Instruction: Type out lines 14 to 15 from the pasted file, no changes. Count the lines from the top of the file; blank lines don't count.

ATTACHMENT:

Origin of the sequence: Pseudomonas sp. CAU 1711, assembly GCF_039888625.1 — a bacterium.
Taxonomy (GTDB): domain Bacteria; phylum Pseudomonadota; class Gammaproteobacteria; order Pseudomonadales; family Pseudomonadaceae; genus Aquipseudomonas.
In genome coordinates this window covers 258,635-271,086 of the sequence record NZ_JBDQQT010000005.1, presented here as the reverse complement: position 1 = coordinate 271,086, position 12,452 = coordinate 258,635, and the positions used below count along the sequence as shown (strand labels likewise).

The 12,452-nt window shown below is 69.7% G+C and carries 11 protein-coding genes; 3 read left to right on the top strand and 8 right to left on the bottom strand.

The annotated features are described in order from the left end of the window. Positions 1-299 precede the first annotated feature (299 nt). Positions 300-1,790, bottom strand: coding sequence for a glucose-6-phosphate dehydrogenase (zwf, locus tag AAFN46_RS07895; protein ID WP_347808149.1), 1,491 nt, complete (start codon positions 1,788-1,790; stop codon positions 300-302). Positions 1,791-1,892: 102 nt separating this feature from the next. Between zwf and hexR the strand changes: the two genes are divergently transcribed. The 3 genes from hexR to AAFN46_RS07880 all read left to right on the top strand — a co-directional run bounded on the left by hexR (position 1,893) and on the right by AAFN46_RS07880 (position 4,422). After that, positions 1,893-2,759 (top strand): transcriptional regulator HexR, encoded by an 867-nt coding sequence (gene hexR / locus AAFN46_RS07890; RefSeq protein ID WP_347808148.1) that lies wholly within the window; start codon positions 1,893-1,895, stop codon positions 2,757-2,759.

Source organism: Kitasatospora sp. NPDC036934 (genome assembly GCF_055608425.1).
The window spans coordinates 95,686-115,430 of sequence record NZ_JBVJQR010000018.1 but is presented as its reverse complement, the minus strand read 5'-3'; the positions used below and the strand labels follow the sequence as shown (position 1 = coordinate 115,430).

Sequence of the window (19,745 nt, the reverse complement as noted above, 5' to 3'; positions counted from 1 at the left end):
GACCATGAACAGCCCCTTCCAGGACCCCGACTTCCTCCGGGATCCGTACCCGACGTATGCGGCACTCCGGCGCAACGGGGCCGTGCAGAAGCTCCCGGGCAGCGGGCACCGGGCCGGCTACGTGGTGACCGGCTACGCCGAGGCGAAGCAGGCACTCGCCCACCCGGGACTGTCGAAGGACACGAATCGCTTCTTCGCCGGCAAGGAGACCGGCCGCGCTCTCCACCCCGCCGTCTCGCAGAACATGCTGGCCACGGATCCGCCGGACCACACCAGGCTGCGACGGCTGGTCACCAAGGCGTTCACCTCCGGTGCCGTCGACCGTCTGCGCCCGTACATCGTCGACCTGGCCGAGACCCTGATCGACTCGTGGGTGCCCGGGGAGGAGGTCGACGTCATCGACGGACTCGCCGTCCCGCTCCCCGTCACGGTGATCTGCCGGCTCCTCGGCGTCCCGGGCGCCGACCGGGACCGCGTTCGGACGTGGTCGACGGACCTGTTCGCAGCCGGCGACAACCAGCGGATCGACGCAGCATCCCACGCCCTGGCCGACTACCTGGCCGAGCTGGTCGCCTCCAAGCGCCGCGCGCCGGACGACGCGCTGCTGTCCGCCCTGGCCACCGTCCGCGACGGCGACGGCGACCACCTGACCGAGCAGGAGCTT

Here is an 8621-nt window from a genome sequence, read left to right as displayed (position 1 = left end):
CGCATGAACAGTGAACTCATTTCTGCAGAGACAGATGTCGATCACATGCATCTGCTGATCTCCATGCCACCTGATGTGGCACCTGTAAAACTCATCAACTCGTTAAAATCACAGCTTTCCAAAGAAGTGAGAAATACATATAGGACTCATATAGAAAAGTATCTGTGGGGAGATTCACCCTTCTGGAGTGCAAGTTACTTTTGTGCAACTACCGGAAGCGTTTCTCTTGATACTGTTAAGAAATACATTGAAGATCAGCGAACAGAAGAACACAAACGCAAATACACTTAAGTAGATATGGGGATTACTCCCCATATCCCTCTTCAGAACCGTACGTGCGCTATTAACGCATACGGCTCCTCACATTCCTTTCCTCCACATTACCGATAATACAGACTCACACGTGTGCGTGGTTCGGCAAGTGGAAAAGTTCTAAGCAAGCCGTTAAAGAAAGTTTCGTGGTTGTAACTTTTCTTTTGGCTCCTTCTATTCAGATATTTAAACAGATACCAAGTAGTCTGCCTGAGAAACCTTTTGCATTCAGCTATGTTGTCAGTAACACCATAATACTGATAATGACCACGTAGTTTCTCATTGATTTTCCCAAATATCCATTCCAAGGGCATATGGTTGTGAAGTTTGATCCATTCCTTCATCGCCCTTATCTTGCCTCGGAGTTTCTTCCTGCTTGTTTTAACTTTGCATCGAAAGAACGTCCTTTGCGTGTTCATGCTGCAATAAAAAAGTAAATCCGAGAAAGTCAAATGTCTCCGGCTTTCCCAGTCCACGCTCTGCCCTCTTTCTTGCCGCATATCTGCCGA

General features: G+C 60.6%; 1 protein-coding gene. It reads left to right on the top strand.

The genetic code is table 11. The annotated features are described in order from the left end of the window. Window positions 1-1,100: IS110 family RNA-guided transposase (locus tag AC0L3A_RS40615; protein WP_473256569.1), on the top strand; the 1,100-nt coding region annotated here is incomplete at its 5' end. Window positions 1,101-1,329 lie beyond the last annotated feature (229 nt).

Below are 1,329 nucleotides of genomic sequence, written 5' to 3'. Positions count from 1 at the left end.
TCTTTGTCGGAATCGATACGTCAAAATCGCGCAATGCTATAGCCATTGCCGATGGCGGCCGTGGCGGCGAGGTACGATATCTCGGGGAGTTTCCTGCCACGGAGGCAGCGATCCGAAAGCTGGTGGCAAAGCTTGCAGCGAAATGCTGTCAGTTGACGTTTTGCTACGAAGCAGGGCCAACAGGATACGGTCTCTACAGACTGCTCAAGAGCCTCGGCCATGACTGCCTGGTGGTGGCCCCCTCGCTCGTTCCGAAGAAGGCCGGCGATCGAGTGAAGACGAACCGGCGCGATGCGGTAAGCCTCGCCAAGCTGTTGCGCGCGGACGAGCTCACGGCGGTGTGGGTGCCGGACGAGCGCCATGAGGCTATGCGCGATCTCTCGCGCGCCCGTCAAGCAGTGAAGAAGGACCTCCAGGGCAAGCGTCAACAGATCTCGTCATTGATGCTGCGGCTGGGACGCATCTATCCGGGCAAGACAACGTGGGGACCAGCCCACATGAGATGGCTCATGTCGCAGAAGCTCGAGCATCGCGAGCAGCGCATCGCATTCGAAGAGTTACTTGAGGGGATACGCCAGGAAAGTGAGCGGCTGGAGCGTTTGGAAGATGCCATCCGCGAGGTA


Below are 1,329 nucleotides of genomic sequence, written 5' to 3'. Positions count from 1 at the left end.
TCTTTGTCGGAATCGATACGTCAAAATCGCGCAATGCTATAGCCATTGCCGATGGCGGCCGTGGCGGCGAGGTACGATATCTCGGGGAGTTTCCTGCCACGGAGGCAGCGATCCGAAAGCTGGTGGCAAAGCTTGCAGCGAAATGCTGTCAGTTGACGTTTTGCTACGAAGCAGGGCCAACAGGATACGGTCTCTACAGACTGCTCAAGAGCCTCGGCCATGACTGCCTGGTGGTGGCCCCCTCGCTCGTTCCGAAGAAGGCCGGCGATCGAGTGAAGACGAACCGGCGCGATGCGGTAAGCCTCGCCAAGCTGTTGCGCGCGGACGAGCTCACGGCGGTGTGGGTGCCGGACGAGCGCCATGAGGCTATGCGCGATCTCTCGCGCGCCCGTCAAGCAGTGAAGAAGGACCTCCAGGGCAAGCGTCAACAGATCTCGTCATTGATGCTGCGGCTGGGACGCATCTATCCGGGCAAGACAACGTGGGGACCAGCCCACATGAGATGGCTCATGTCGCAGAAGCTCGAGCATCGCGAGCAGCGCATCGCATTCGAAGAGTTACTTGAGGGGATACGCCAGGAAAGTGAGCGGCTGGAGCGTTTGGAAGATGCCATCCGCGAGGTA